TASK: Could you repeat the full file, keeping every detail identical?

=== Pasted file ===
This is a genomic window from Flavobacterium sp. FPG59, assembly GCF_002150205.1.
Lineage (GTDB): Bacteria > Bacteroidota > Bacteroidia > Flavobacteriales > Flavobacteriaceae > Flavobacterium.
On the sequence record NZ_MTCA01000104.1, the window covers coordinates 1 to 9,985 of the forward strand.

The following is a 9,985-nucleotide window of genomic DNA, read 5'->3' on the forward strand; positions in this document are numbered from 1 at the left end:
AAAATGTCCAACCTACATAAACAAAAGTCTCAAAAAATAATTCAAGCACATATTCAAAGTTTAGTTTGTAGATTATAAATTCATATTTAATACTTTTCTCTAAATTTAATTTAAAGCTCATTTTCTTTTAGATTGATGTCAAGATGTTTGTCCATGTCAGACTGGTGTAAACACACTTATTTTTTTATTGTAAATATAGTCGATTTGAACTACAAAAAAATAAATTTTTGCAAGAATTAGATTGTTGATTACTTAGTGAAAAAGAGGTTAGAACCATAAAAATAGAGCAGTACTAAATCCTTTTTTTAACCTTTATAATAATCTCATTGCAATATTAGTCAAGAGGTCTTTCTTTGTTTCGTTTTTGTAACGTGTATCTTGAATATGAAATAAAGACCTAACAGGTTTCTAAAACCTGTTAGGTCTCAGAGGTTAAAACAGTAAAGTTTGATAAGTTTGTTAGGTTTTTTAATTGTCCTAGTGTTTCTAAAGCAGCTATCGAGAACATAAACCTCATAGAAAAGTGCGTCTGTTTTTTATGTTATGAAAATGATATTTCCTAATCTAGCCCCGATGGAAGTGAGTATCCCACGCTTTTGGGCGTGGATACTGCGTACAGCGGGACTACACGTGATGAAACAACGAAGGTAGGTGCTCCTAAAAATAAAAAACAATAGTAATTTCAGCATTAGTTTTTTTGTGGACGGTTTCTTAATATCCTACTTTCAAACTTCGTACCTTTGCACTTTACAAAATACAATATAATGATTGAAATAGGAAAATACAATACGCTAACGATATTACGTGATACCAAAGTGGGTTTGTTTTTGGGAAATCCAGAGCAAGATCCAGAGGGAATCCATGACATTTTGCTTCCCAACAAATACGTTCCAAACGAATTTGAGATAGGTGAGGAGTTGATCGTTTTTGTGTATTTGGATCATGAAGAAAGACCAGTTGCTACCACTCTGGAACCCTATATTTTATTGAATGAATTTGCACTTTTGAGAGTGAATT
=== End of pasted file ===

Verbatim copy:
This is a genomic window from Flavobacterium sp. FPG59, assembly GCF_002150205.1.
Lineage (GTDB): Bacteria > Bacteroidota > Bacteroidia > Flavobacteriales > Flavobacteriaceae > Flavobacterium.
On the sequence record NZ_MTCA01000104.1, the window covers coordinates 1 to 9,985 of the forward strand.

The following is a 9,985-nucleotide window of genomic DNA, read 5'->3' on the forward strand; positions in this document are numbered from 1 at the left end:
AAAATGTCCAACCTACATAAACAAAAGTCTCAAAAAATAATTCAAGCACATATTCAAAGTTTAGTTTGTAGATTATAAATTCATATTTAATACTTTTCTCTAAATTTAATTTAAAGCTCATTTTCTTTTAGATTGATGTCAAGATGTTTGTCCATGTCAGACTGGTGTAAACACACTTATTTTTTTATTGTAAATATAGTCGATTTGAACTACAAAAAAATAAATTTTTGCAAGAATTAGATTGTTGATTACTTAGTGAAAAAGAGGTTAGAACCATAAAAATAGAGCAGTACTAAATCCTTTTTTTAACCTTTATAATAATCTCATTGCAATATTAGTCAAGAGGTCTTTCTTTGTTTCGTTTTTGTAACGTGTATCTTGAATATGAAATAAAGACCTAACAGGTTTCTAAAACCTGTTAGGTCTCAGAGGTTAAAACAGTAAAGTTTGATAAGTTTGTTAGGTTTTTTAATTGTCCTAGTGTTTCTAAAGCAGCTATCGAGAACATAAACCTCATAGAAAAGTGCGTCTGTTTTTTATGTTATGAAAATGATATTTCCTAATCTAGCCCCGATGGAAGTGAGTATCCCACGCTTTTGGGCGTGGATACTGCGTACAGCGGGACTACACGTGATGAAACAACGAAGGTAGGTGCTCCTAAAAATAAAAAACAATAGTAATTTCAGCATTAGTTTTTTTGTGGACGGTTTCTTAATATCCTACTTTCAAACTTCGTACCTTTGCACTTTACAAAATACAATATAATGATTGAAATAGGAAAATACAATACGCTAACGATATTACGTGATACCAAAGTGGGTTTGTTTTTGGGAAATCCAGAGCAAGATCCAGAGGGAATCCATGACATTTTGCTTCCCAACAAATACGTTCCAAACGAATTTGAGATAGGTGAGGAGTTGATCGTTTTTGTGTATTTGGATCATGAAGAAAGACCAGTTGCTACCACTCTGGAACCCTATATTTTATTGAATGAATTTGCACTTTTGAGAGTGAATT